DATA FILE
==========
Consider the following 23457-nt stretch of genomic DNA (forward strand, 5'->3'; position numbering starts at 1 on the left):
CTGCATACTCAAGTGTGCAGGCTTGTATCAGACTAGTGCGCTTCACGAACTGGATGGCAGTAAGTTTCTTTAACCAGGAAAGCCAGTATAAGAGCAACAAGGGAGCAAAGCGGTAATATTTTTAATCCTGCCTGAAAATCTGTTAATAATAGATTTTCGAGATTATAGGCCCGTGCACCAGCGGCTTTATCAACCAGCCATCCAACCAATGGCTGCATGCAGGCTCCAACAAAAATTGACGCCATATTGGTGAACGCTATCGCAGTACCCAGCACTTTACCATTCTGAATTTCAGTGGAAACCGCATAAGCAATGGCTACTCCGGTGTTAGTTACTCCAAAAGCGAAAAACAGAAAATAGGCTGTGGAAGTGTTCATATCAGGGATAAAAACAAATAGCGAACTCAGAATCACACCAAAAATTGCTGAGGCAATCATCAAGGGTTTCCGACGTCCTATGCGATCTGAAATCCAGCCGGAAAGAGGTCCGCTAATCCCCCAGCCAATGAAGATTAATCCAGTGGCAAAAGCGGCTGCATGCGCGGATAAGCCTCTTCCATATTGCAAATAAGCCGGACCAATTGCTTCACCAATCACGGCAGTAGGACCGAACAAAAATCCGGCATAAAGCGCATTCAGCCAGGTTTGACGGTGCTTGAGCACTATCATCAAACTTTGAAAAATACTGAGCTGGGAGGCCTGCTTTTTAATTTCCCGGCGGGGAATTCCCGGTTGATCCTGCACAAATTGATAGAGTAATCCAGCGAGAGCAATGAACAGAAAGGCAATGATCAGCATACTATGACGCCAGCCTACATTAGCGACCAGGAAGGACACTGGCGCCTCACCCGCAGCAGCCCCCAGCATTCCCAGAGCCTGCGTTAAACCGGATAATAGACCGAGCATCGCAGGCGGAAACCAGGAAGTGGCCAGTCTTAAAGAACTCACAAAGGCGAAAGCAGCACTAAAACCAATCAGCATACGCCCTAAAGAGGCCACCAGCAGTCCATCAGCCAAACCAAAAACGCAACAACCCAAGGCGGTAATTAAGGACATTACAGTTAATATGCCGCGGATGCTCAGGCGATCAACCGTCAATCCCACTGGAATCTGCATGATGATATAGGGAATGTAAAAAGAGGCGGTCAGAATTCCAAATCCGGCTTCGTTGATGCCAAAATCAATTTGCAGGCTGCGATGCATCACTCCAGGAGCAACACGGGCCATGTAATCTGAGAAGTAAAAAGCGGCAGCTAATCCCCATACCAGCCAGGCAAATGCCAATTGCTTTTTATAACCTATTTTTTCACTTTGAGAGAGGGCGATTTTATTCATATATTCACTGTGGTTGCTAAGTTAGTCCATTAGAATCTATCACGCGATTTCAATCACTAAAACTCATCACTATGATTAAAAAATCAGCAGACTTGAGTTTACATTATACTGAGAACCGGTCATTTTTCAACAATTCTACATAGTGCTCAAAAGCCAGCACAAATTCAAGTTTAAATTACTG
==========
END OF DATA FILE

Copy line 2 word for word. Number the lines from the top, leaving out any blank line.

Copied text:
CTGCATACTCAAGTGTGCAGGCTTGTATCAGACTAGTGCGCTTCACGAACTGGATGGCAGTAAGTTTCTTTAACCAGGAAAGCCAGTATAAGAGCAACAAGGGAGCAAAGCGGTAATATTTTTAATCCTGCCTGAAAATCTGTTAATAATAGATTTTCGAGATTATAGGCCCGTGCACCAGCGGCTTTATCAACCAGCCATCCAACCAATGGCTGCATGCAGGCTCCAACAAAAATTGACGCCATATTGGTGAACGCTATCGCAGTACCCAGCACTTTACCATTCTGAATTTCAGTGGAAACCGCATAAGCAATGGCTACTCCGGTGTTAGTTACTCCAAAAGCGAAAAACAGAAAATAGGCTGTGGAAGTGTTCATATCAGGGATAAAAACAAATAGCGAACTCAGAATCACACCAAAAATTGCTGAGGCAATCATCAAGGGTTTCCGACGTCCTATGCGATCTGAAATCCAGCCGGAAAGAGGTCCGCTAATCCCCCAGCCAATGAAGATTAATCCAGTGGCAAAAGCGGCTGCATGCGCGGATAAGCCTCTTCCATATTGCAAATAAGCCGGACCAATTGCTTCACCAATCACGGCAGTAGGACCGAACAAAAATCCGGCATAAAGCGCATTCAGCCAGGTTTGACGGTGCTTGAGCACTATCATCAAACTTTGAAAAATACTGAGCTGGGAGGCCTGCTTTTTAATTTCCCGGCGGGGAATTCCCGGTTGATCCTGCACAAATTGATAGAGTAATCCAGCGAGAGCAATGAACAGAAAGGCAATGATCAGCATACTATGACGCCAGCCTACATTAGCGACCAGGAAGGACACTGGCGCCTCACCCGCAGCAGCCCCCAGCATTCCCAGAGCCTGCGTTAAACCGGATAATAGACCGAGCATCGCAGGCGGAAACCAGGAAGTGGCCAGTCTTAAAGAACTCACAAAGGCGAAAGCAGCACTAAAACCAATCAGCATACGCCCTAAAGAGGCCACCAGCAGTCCATCAGCCAAACCAAAAACGCAACAACCCAAGGCGGTAATTAAGGACATTACAGTTAATATGCCGCGGATGCTCAGGCGATCAACCGTCAATCCCACTGGAATCTGCATGATGATATAGGGAATGTAAAAAGAGGCGGTCAGAATTCCAAATCCGGCTTCGTTGATGCCAAAATCAATTTGCAGGCTGCGATGCATCACTCCAGGAGCAACACGGGCCATGTAATCTGAGAAGTAAAAAGCGGCAGCTAATCCCCATACCAGCCAGGCAAATGCCAATTGCTTTTTATAACCTATTTTTTCACTTTGAGAGAGGGCGATTTTATTCATATATTCACTGTGGTTGCTAAGTTAGTCCATTAGAATCTATCACGCGATTTCAATCACTAAAACTCATCACTATGATTAAAAAATCAGCAGACTTGAGTTTACATTATACTGAGAACCGGTCATTTTTCAACAATTCTACATAGTGCTCAAAAGCCAGCACAAATTCAAGTTTAAATTACTG